For individuals looking to respond to discrimination or stereotyping due to mental illness, the website offers three core principles: a) assume good intentions (most discrimination against people living with mental health problems comes from ignorance rather than malice), b) prioritize collaboration (work together to resolve discrimination and stereotyping, rather than being confrontational) and c) assert rights (rely on legal rights and ethical norms to push for change). You can see that this approach emphasizes communication and cooperation rather than confrontation and litigation, very much aligned with our values as mediators.
Reading through the resources on the MHSafe.org website has encouraged me to think more deeply about the importance of these issues in our work. I think all of us in the mediation field want people with mental health conditions to feel safe and respected, not only in the dispute resolution process, but in every area of their lives. These approaches can help us get closer to that goal.
While we are unquestionably living in an unsettled era, I appreciate the energy and activism of the younger generation aimed at improving empathy, understanding, and inclusion across our society. As part of that activism I have frequently heard the slogan “nothing about us without us,” which is a great shorthand for underscoring the importance of inclusion and tolerance in forging meaningful social change in many areas, including race, gender identity, and religion.
But many people don’t know that the slogan “nothing about us without us” first came into common use in English as part of disability activism. The slogan was used as the title for several books on disability rights through the 1990s, and was even used for a UN Report on disability rights. That history emphasizes the reality that inclusion is not only about discrimination around race and ethnicity. We cannot confront discrimination around mental health without listening to individuals who are actually experiencing mental health conditions. They know better than anyone how stigma and stereotyping can be hurtful and harmful, and only by listening to and partnering with them can we make progress in making things better.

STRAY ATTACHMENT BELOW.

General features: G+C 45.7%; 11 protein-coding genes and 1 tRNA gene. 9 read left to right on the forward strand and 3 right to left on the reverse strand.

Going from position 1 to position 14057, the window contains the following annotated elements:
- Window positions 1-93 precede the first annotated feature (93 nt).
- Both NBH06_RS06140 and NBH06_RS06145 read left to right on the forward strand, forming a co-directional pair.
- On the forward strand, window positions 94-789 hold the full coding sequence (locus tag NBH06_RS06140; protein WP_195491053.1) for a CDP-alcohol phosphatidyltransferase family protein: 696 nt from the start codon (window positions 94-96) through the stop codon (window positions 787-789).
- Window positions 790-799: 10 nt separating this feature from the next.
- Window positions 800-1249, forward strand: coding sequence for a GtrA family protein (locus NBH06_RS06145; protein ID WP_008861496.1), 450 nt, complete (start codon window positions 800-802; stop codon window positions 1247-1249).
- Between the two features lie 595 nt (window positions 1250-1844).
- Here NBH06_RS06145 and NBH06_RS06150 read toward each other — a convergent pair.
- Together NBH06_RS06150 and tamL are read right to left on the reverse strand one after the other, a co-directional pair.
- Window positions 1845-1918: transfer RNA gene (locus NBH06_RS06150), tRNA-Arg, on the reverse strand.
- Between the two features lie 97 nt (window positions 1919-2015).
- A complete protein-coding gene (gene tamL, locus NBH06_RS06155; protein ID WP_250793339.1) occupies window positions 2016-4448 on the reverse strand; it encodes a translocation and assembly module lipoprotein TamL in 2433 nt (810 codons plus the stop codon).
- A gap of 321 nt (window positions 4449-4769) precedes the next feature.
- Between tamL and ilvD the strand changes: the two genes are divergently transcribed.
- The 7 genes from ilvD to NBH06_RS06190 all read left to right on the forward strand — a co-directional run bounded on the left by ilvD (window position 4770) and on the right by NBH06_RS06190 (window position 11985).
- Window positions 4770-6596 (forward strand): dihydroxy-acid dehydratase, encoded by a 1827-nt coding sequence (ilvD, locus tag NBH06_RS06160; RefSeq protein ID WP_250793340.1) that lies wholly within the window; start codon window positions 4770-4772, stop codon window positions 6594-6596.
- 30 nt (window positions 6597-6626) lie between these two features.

I urge all of us in the mediation field to take the time to consider these topics, to engage in self-reflection and learning, and to follow advice from individuals with first-hand experience in these areas. It can be a challenge to identify discrimination about mental illness because it’s so pervasive in our society, but once we call it out it is important to do something about it. That’s why we must commit to doing the work in an ongoing way to address these issues in our practice, training, and scholarship.
Full PDF Version August 12, 1997 The Honorable John L. Mica Chairman, Subcommittee on Civil Service Committee on Government Reform and Oversight House of Representatives Dear Mr. Chairman: In testimony...By United States General Accounting Office GAO